The Department of Public Works disclosed late today that 3.1 million gallons of raw sewage, mixed with rainwater, were released into the Jones Falls waterway as a result of Friday’s storm.
The releases came from three “structured outfalls” that are permitted under a federal consent decree overseeing the cleanup of Baltimore Harbor, which has consistently received failing grades for water quality.
Just one of the outfalls is visible to the eye and, more starkly, to the nose.
It’s known as SSO (Sanitary Sewer Outfall) No. 67 at 1901 Falls Road, opposite the Baltimore Streetcar Museum.
The overflow pipe dispensed 450,000 gallons of rainwater-laced sewage into the Jones Falls during and after the May 3 storm, according to the Department of Public Works (DPW).
A member of Blue Water Baltimore posted pictures of fecal matter, toilet paper and used tampons that were left behind from the deluge.
A larger outfall, located underground in the 400 block of East Preston Street, released 2.6 million gallons.
An additional 63,000 gallons of untreated sewage were dumped from an outfall below Lanvale and Charles streets in the North Avenue Arts and Entertainment District.
Two other discharges took place as a result of Friday’s storm, DPW said in a press release that is required by state law.
A little more than 60,000 gallons of sewage mixed with rainwater bubbled up from a manhole at Eager and Wolfe streets, a frequent overflow site a few blocks north of the Johns Hopkins Hospital.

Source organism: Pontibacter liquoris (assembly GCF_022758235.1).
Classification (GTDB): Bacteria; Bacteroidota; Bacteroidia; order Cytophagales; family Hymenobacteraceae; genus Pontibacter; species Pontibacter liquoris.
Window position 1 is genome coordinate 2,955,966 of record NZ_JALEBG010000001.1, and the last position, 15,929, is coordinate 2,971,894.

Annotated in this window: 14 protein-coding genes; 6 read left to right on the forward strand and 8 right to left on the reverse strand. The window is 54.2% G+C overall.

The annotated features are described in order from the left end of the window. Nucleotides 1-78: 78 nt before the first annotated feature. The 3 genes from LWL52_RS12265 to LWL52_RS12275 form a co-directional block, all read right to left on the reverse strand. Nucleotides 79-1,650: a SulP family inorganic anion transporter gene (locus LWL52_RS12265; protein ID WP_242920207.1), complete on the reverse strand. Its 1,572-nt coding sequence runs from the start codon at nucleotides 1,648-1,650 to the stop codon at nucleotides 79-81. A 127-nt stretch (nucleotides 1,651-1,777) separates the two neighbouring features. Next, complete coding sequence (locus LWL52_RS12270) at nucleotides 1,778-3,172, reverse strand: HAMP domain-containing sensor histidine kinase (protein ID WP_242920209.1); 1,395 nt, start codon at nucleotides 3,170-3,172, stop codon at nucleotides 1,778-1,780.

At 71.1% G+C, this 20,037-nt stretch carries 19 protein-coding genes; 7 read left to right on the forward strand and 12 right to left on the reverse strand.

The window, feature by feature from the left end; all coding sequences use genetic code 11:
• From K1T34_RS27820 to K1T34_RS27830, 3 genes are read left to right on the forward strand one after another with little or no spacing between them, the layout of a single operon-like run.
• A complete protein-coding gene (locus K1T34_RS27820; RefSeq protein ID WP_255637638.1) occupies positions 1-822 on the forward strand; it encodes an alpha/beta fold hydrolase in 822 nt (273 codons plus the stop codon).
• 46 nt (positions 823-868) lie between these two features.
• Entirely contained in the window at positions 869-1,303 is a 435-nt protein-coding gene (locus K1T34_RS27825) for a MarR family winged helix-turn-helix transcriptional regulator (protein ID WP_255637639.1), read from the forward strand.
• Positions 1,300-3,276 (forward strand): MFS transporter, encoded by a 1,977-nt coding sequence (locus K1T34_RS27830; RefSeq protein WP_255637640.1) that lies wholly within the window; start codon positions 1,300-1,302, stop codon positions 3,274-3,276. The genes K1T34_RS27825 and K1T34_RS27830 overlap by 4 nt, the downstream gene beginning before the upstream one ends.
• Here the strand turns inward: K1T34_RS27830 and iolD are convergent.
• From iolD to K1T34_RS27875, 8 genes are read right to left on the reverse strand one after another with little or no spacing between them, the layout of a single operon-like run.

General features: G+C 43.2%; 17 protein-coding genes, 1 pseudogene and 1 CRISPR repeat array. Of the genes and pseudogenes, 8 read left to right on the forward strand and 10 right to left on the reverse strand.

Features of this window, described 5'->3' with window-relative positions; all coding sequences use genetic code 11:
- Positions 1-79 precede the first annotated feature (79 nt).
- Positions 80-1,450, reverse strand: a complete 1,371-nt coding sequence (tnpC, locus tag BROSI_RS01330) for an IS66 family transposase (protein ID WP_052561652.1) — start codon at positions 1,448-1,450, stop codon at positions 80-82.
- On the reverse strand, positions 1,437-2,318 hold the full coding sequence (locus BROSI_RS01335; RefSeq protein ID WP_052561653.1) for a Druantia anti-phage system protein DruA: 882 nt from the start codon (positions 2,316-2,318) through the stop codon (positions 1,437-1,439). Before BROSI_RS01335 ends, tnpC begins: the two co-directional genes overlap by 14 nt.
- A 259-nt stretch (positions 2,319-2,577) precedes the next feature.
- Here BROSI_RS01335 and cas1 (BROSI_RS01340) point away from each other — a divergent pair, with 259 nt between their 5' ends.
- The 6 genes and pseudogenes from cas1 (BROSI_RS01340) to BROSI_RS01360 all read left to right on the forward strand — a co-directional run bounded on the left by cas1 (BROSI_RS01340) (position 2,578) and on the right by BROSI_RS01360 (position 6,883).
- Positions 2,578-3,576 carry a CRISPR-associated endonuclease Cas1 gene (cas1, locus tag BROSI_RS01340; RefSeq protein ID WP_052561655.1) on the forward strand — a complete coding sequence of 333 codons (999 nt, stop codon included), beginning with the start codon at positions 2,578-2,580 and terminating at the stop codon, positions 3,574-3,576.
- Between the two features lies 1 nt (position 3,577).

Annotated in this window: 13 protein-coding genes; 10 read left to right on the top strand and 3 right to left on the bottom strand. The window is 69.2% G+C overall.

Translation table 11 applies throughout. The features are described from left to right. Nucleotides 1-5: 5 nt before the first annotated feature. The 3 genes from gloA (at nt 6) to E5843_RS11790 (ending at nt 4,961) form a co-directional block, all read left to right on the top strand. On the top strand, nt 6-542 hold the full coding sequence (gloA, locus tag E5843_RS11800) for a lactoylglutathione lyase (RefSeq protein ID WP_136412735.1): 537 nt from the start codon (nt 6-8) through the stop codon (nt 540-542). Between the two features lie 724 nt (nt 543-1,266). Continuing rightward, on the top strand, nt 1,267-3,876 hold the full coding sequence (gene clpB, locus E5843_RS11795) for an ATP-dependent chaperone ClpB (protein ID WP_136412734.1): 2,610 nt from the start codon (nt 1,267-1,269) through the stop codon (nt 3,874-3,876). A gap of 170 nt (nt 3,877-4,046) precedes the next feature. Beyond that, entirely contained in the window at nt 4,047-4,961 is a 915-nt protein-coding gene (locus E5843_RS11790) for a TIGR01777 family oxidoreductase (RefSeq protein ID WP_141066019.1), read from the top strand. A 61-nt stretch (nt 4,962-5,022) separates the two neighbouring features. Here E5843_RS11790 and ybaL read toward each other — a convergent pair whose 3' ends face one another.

Another 32,000 gallons were released at Garrison Avenue and Queensberry Road, not far from Sinai Hospital in Northwest Baltimore.
Structured overflows were installed a century ago as “release points” when too much rainwater entered the sewer system. After decades of poor upkeep, the sewer lines have blockage points and sags that can cause overflowing toilets and flooded basements in homes and businesses during heavy storms.
The release of untreated sewage into the Jones Falls, Herring Run, Gwynns Falls and other local waterways are in direct violation of the 1973 Clean Water Act.
To avoid heavy penalties, Baltimore City signed a consent decree in 2002 with the Environmental Protection Agency (EPA) and Maryland Department of the Environment (MDE) to correct the problem through improved engineering.
Originally requiring the city to be in compliance by December 31, 2015, the consent decree was extended to 2030 as the city copes with roughly $1 billion of upgrades to its sewer lines and the Back River and Patapsco Wastewater Treatment Plants.